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Dan Deavours

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Abstract: Dan DeavoursLambda CalculusPage 1Dan DeavoursLambda Calculus• λ calculus is regarded as the theoretical foundation of functional programminglanguages

Dan Deavours
Lambda Calculus
Page 1
Dan Deavours
Lambda Calculus
• λ calculus is regarded as the theoretical foundation of functional programming
languages
• Like DFA or Turing machines is a model of computation, so is λ calculus.
• Developed in the 1930s
• Everything is a function. Arguments, return “values,” numbers, everything!
• If you’ve never seen it before, be prepared to be dazzled (or perplexed).
Page 2
Dan Deavours
Procedural Aabstraction
If you haven’t noticed before, functions are really a convenient form of abstraction.
x+∆
d −ex
E.g., dx f (x), where f (x) = ex is a nice way of writing lim∆→0 e ∆ .
E.g., Fact(7) = 7 · 6 · 5 · 4 · 3 · 2 · 1.
How do you describe Fact(n)?
Page 3
Dan Deavours
Functional Description
1 n=0
Fact(n) =
n · Fact(n − 1) otherwise
In English, “Fact(n) := if n = 0 then 1 else n · Fact(n − 1).”
In pseudoλ calculus:
Fact = λn. if n = 0 then 1 else n · Fact(n − 1)
Read: λn. · · · “the function that, for each n, yields · · ·.”
Page 4
Dan Deavours
Application
What then does Fact(0) mean?
The function λn. if n = 0 then 1 else n · Fact(n − 1) applied to the argument 0
I.e., the value that results when the bound variable n in the function body “if n = 0
then 1 else . . .” is replaced by 0.
I.e., “if 0 = 0 then 1 else . . .”
I.e., 1.
Page 5
Dan Deavours
Syntax
L, M, N ::= X V ariable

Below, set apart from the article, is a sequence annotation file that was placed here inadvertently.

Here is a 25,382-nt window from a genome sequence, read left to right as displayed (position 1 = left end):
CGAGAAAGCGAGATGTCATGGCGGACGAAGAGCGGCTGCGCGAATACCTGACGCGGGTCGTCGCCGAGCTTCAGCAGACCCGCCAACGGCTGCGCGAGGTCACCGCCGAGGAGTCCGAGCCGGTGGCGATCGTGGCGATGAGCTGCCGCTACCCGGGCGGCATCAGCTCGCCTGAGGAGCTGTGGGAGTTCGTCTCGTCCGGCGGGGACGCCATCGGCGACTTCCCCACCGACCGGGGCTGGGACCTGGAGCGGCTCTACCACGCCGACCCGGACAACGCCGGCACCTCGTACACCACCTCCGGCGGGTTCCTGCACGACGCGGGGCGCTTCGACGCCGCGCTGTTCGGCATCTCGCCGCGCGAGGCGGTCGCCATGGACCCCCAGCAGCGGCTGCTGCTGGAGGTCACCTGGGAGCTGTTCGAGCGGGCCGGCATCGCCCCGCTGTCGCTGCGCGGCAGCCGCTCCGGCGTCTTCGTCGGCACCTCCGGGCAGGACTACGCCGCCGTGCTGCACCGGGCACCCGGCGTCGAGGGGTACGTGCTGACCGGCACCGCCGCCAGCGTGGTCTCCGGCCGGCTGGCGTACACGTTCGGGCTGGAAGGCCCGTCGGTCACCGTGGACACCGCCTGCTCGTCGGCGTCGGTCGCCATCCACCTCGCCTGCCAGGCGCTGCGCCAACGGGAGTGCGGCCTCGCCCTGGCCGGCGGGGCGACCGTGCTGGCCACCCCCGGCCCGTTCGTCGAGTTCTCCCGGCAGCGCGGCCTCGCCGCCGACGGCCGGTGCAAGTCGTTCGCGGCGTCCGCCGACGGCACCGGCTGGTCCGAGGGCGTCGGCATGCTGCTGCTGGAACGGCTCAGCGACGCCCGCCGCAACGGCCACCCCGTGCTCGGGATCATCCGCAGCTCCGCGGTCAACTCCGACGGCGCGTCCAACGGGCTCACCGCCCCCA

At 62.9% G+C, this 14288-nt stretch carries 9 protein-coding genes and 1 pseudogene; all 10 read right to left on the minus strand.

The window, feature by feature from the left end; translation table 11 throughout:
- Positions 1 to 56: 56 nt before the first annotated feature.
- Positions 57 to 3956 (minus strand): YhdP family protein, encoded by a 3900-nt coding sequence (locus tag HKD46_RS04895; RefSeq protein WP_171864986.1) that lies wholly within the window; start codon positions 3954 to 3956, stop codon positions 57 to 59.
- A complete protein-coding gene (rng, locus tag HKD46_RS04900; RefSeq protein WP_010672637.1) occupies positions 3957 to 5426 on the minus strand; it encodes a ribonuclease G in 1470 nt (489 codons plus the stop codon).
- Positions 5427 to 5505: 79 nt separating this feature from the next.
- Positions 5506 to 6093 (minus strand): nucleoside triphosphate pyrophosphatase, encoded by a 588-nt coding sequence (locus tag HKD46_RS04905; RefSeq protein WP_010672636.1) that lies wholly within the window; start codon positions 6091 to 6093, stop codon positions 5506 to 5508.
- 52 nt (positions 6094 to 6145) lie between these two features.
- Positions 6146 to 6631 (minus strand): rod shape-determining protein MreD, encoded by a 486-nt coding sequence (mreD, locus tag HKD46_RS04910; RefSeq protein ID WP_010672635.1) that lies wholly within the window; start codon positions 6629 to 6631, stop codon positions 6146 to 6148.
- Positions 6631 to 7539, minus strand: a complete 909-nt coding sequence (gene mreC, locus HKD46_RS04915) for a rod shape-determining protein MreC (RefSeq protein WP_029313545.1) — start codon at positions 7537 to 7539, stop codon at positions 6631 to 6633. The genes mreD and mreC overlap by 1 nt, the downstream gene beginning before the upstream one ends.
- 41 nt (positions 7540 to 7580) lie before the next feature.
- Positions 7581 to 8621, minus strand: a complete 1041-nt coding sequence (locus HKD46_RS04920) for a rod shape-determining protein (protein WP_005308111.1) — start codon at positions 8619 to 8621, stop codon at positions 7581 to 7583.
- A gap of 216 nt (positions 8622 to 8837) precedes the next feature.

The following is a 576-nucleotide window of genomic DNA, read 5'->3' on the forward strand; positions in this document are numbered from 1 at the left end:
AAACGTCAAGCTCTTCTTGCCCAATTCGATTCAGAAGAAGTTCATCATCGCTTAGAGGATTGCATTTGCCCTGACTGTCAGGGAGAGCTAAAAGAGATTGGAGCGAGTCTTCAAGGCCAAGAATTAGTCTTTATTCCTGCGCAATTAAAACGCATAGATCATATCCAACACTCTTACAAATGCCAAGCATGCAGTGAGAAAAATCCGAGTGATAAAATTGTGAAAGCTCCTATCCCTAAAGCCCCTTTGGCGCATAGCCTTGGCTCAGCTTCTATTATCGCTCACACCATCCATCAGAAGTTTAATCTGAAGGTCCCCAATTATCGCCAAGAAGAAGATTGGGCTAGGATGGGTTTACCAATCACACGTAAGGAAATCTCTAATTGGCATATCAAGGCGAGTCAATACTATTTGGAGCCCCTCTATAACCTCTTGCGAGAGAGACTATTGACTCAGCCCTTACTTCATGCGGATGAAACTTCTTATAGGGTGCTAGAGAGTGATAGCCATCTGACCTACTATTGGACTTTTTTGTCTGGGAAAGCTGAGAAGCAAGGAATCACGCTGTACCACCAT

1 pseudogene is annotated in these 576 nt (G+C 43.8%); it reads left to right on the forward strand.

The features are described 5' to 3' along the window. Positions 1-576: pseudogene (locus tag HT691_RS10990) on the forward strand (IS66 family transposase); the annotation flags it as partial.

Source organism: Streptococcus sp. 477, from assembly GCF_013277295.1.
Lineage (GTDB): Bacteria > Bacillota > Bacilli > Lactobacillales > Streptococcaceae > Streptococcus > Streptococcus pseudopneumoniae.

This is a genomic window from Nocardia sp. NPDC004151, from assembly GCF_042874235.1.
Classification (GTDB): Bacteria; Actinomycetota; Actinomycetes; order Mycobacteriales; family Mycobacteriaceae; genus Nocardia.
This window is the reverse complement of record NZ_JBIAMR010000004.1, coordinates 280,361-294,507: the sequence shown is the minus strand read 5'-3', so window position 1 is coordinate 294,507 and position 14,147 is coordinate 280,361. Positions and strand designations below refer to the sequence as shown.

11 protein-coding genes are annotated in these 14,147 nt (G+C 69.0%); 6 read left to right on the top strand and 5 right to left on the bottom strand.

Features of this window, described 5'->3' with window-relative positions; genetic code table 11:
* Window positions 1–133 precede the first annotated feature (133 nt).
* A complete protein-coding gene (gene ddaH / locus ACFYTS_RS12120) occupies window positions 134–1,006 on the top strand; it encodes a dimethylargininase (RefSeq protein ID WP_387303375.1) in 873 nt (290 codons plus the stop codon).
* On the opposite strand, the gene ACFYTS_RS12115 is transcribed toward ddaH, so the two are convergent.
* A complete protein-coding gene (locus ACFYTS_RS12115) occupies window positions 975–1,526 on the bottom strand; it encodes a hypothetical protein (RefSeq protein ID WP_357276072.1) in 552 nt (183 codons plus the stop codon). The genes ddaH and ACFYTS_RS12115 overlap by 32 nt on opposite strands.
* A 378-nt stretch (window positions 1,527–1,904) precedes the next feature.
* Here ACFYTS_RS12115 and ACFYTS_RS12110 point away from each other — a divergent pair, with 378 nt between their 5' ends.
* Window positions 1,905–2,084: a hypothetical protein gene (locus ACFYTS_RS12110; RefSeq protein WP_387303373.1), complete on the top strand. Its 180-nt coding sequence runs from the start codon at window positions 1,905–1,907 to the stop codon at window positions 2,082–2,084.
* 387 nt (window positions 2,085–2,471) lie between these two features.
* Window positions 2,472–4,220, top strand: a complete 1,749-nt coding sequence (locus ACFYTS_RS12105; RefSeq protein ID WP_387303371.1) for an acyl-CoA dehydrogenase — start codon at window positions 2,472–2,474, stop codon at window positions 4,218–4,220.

MN Application
λx.M Abstraction
Notation: application is left associative.
I.e., L M N = (L M )N .
Abstraction bodies extend as far right as possible.
I.e., λx.λy.x y x = λx.(λy.((x y)x)).
Don’t worry; when it’s not clear, we use lots of parentheses.
Page 6
Dan Deavours
Terms
For some λ expression λx.M , we say that x is bound in the body M .
How do you compute with λ calculus? Beta reductions!
(λx.M )N −→[N/x]M
Note: This is exactly what you “normally” do with functions anyway!
An expression can be reduced by replacing some subexpression of th eform
(λx.M )N , called a redex, by the result of substituting the argument N for the
bound variable x in the body M .
E.g., (λx. x y)(u v)−→u v y.
E.g., (λx.λy.x)z w−→(λy. z)w−→z.
We can write (λx.λy.x)z w−→∗ z.
Page 7
Dan Deavours
Similarity
This gives us an interesting way to compare two programs.
We say that M and N are betaconvertible, written M =β N , if they are identical, if
one reduces to the other, or both reduce to some third expression L.
(Formally the betaconversion relation =β is the reﬂexive, symmetric, transitive
closeure of betareduction.)
E.g., (λx.x)z =β (λx.λy.x)zw because
(λx.x)z−→z
(λx.λy.x)zw−→(λy.z)w−→z.
Page 8
Dan Deavours
Housecleaning
We need to be very careful with the substitution [N/x]M .
We say that a variable x is free in an expression M if x appears at some position in
M where it is not bound by an enclosing lambdaabstraction on x.
E.g., x is free in xy and λy.xy, but not free in λx.x or λz.λx.λy.xyz.
Rule:
FV(x) = {x}
FV(M N ) = FV(M ) ∪ FV(N )
FV(λx.M ) = FV(M ) \ {x}
Consider λx.x and λy.y . Intuitively, they are the same function, i.e., the function
that, when applied to N , returns N .
λx.M = λy.([y/x]M ) if y ∈ FV(M )
This rule is called the renaming of bound variables, or alpha conversion.
Page 9
Dan Deavours
Substitution Rules
Now, we can deﬁne substitution.
[N/x]x = N
I.e., substituting N for x in the expression consisting only of x itself yields N .
[N/x]z = z
I.e., to substitute N for x in the expression consisting only of some diﬀerent variable
z yields z.
[N/x](L M ) = ([N/x]L)([N/x]M )
I.e., to substitute N for x in an application L M , we substitute in M and L
separately.
[N/x](λz.M ) = λz.([N/x]M ) if z = x and z ∈ FV(N )